Space and scientific instrumentation
ICT, Strategy & Policy

TANGO satellite: monitoring greenhouse gas emissions

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The newly proposed TANGO satellite mission can contribute by offering global, independent monitoring of major sources of anthropogenic (man-made) greenhouse gas emissions.

Realising the Paris Agreement requires us to hold organisations responsible for greenhouse gas emissions. But at the moment, that is difficult to do so, since emissions are mostly estimated and not measured. The sooner we can collect consistent, accurate emissions data, the sooner we can work to reverse climate change.

TANGO satellite takes a closer look

TANGO stands for Twin Anthropogenic Greenhouse gas Observers. Working with ISISpace, SRON and KNMI, TNO has played an essential role in designing a twin satellite system that can measure emissions at individual industrial facilities at a spatial resolution of around 300 m x 300 m.

The agile TANGO satellites will be the only ones of their kind in Europe. Every three to four days, they can aim directly at known sources of greenhouse gas emissions, and accurately measure them. This allows the determination of publicly available emissions data and trends, their geographical distribution, their variations throughout the year, and the impact of reduction measures.

The TANGO mission is one of four winning proposals from a call from the European Space Agency (ESA), asking for innovative small satellite science missions. The four winning teams have been asked to do a design study of their proposed mission concept. Later in 2020, ESA will consider funding full mission realisation for at least one team.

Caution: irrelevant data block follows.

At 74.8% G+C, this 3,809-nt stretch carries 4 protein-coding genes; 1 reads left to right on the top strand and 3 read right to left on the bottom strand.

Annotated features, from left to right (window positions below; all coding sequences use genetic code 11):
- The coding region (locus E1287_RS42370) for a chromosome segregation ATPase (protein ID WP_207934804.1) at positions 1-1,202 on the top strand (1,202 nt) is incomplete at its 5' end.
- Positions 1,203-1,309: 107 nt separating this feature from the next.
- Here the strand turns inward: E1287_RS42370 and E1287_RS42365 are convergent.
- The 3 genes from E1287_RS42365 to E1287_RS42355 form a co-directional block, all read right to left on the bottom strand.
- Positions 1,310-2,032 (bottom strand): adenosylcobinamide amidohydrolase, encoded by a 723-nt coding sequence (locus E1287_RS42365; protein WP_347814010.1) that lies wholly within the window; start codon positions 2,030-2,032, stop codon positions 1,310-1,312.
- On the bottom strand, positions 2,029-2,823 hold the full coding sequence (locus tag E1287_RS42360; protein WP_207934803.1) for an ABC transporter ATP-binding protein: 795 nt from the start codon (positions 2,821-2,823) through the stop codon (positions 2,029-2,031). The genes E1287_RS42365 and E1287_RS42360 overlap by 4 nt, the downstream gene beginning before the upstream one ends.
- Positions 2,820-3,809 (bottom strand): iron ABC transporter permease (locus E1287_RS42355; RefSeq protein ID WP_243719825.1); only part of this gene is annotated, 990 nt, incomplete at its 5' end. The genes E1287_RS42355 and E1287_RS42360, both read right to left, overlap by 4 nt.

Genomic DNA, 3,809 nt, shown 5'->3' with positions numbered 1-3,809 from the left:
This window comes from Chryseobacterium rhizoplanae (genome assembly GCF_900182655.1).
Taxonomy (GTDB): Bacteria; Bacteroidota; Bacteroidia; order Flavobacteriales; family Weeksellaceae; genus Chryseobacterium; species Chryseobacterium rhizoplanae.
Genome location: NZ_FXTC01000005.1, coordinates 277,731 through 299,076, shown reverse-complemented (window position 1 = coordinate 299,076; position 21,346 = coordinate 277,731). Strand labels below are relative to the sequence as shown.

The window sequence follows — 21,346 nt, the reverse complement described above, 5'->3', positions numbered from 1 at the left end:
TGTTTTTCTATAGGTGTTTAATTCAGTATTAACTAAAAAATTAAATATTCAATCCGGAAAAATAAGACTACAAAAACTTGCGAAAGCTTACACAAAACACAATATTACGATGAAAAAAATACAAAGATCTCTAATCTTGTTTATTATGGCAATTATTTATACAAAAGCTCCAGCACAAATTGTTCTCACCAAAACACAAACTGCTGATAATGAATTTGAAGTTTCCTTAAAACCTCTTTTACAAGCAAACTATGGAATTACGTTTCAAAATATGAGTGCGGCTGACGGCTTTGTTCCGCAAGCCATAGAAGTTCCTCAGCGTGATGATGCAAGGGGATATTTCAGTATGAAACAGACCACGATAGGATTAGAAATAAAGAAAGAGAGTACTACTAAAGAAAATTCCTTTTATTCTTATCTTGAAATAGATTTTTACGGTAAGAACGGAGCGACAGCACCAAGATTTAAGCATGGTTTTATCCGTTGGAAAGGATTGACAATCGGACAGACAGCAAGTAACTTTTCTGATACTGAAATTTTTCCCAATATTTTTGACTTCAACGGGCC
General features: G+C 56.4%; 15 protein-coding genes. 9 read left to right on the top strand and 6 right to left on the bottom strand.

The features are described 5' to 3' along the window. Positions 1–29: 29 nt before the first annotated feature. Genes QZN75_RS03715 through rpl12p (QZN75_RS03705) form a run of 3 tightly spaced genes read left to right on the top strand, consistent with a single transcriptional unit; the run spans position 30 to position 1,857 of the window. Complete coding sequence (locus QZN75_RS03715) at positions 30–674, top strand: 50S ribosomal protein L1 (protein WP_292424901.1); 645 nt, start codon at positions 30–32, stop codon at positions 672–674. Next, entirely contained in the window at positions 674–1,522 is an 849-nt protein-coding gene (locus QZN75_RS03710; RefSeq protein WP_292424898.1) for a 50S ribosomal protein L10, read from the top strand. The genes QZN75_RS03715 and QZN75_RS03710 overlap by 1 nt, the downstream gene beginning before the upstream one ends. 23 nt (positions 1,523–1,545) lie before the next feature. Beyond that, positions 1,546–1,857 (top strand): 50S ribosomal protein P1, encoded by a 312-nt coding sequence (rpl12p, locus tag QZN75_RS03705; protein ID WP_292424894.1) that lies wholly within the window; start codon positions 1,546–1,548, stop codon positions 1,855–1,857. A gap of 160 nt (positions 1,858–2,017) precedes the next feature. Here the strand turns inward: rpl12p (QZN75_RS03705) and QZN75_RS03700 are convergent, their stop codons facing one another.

The TANGO mission will use two Spectrolite instruments

TNO’s major contribution came from making things smaller. Our Spectrolite family of small instruments has sufficient high spatial resolution to measure emissions, and yet still can be mounted on a standardised nano satellite platform of less than 20 kg. This is significantly more compact than traditional satellite systems that weigh hundreds of kilograms. This approach also saves the time and cost of building a bespoke satellite platform, as is necessary for traditional missions, making Spectrolite ideally suited for the TANGO mission.

The TANGO mission will use two Spectrolite instruments to measure:

  • Carbon dioxide (CO2) emissions with a threshold of ≥ 5 Mt/yr and goal of ≥ 2.5 Mt/yr, representing respectively about 44% and 66% of the annual global total CO2 emission of the power sector,
  • Methane (CH4) emissions with a threshold of ≥ 10kt/yr and goal of ≥ 5 kt/yr, representing respectively about 68% and 75% of the annual global total emissions of major industrial emitters including the oil & gas sector, coal mines, and landfills and,
  • NOx emissions, which will improve the detection of CO2 plumes, deriving historic COemission trends based on readily available global NOx measurements, and to detangle the possible CO2 contribution in mixed CH4 - CO2

The Spectrolite family of instruments was developed using the legacy of technology from the highly successful TROPOMI instrument that is currently operational on the Copernicus Sentinel 5p missions.

Faster insights for further progress